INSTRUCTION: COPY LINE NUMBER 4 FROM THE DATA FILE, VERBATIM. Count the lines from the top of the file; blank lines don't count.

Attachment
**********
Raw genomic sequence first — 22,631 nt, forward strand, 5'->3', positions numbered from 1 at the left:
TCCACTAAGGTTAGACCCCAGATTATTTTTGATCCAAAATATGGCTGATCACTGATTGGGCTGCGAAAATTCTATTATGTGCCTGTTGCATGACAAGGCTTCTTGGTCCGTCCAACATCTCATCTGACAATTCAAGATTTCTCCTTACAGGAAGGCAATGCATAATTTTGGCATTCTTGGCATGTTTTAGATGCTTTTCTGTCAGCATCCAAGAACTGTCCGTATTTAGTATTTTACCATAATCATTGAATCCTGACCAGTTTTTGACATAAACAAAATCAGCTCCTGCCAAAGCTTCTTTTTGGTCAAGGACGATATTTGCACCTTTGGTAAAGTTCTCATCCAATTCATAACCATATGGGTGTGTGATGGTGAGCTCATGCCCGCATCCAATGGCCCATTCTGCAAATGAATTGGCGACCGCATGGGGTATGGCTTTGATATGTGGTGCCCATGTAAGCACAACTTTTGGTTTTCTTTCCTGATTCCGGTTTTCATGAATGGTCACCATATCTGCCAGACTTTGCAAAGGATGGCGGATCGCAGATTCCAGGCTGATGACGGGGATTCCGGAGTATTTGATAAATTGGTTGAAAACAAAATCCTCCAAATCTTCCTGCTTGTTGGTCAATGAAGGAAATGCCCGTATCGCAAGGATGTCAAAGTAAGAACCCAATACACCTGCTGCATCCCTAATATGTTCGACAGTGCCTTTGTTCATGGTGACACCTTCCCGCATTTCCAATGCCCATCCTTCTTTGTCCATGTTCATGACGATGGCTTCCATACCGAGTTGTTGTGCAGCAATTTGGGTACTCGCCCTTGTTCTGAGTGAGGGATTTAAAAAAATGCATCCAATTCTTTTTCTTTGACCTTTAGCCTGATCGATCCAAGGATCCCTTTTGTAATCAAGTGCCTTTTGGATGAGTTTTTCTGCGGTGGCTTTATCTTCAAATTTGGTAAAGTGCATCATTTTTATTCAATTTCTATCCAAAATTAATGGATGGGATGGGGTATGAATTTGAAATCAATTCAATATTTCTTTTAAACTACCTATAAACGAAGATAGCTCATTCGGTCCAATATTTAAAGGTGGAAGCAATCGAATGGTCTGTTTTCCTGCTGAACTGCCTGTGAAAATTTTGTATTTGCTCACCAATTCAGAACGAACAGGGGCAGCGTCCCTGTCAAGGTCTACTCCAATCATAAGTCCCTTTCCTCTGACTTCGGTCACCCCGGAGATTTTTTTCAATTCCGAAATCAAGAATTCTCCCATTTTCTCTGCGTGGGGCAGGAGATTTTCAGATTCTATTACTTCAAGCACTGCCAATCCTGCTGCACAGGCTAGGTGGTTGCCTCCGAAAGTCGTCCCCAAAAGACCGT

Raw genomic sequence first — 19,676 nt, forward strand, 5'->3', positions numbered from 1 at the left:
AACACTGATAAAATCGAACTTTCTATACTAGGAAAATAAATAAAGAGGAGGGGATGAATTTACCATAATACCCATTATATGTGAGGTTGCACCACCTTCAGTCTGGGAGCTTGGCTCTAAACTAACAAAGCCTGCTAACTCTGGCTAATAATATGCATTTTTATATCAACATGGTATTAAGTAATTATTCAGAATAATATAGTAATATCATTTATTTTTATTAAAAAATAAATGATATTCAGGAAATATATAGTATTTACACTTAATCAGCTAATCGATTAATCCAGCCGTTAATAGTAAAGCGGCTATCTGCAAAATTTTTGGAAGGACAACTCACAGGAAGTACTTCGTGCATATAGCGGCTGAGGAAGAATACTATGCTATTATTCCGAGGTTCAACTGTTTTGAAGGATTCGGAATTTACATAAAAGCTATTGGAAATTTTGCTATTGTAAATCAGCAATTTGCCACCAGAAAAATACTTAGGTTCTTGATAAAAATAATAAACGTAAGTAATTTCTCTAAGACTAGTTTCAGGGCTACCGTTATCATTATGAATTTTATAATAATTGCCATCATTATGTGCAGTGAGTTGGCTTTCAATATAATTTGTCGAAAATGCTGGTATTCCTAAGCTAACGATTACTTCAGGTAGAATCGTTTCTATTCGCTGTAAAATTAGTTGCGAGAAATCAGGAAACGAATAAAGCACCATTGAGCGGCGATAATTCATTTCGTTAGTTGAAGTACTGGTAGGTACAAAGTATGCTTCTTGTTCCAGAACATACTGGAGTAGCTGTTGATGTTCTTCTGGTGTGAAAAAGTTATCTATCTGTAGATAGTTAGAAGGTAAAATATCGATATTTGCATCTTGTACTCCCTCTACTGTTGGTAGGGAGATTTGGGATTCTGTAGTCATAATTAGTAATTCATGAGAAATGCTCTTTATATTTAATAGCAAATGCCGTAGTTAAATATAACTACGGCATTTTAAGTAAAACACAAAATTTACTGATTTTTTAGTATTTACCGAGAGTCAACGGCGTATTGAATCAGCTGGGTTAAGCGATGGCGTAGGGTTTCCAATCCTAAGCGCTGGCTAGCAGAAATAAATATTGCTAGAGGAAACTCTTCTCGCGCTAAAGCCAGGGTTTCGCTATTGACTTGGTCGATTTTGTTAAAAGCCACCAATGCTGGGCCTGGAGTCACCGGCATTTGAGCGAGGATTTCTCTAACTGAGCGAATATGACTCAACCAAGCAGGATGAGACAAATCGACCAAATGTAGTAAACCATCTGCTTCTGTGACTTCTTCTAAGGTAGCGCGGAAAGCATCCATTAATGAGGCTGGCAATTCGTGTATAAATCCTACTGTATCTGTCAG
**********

AACACTGATAAAATCGAACTTTCTATACTAGGAAAATAAATAAAGAGGAGGGGATGAATTTACCATAATACCCATTATATGTGAGGTTGCACCACCTTCAGTCTGGGAGCTTGGCTCTAAACTAACAAAGCCTGCTAACTCTGGCTAATAATATGCATTTTTATATCAACATGGTATTAAGTAATTATTCAGAATAATATAGTAATATCATTTATTTTTATTAAAAAATAAATGATATTCAGGAAATATATAGTATTTACACTTAATCAGCTAATCGATTAATCCAGCCGTTAATAGTAAAGCGGCTATCTGCAAAATTTTTGGAAGGACAACTCACAGGAAGTACTTCGTGCATATAGCGGCTGAGGAAGAATACTATGCTATTATTCCGAGGTTCAACTGTTTTGAAGGATTCGGAATTTACATAAAAGCTATTGGAAATTTTGCTATTGTAAATCAGCAATTTGCCACCAGAAAAATACTTAGGTTCTTGATAAAAATAATAAACGTAAGTAATTTCTCTAAGACTAGTTTCAGGGCTACCGTTATCATTATGAATTTTATAATAATTGCCATCATTATGTGCAGTGAGTTGGCTTTCAATATAATTTGTCGAAAATGCTGGTATTCCTAAGCTAACGATTACTTCAGGTAGAATCGTTTCTATTCGCTGTAAAATTAGTTGCGAGAAATCAGGAAACGAATAAAGCACCATTGAGCGGCGATAATTCATTTCGTTAGTTGAAGTACTGGTAGGTACAAAGTATGCTTCTTGTTCCAGAACATACTGGAGTAGCTGTTGATGTTCTTCTGGTGTGAAAAAGTTATCTATCTGTAGATAGTTAGAAGGTAAAATATCGATATTTGCATCTTGTACTCCCTCTACTGTTGGTAGGGAGATTTGGGATTCTGTAGTCATAATTAGTAATTCATGAGAAATGCTCTTTATATTTAATAGCAAATGCCGTAGTTAAATATAACTACGGCATTTTAAGTAAAACACAAAATTTACTGATTTTTTAGTATTTACCGAGAGTCAACGGCGTATTGAATCAGCTGGGTTAAGCGATGGCGTAGGGTTTCCAATCCTAAGCGCTGGCTAGCAGAAATAAATATTGCTAGAGGAAACTCTTCTCGCGCTAAAGCCAGGGTTTCGCTATTGACTTGGTCGATTTTGTTAAAAGCCACCAATGCTGGGCCTGGAGTCACCGGCATTTGAGCGAGGATTTCTCTAACTGAGCGAATATGACTCAACCAAGCAGGATGAGACAAATCGACCAAATGTAGTAAACCATCTGCTTCTGTGACTTCTTCTAAGGTAGCGCGGAAAGCATCCATTAATGAGGCTGGCAATTCGTGTATAAATCCTACTGTATCTGTCAG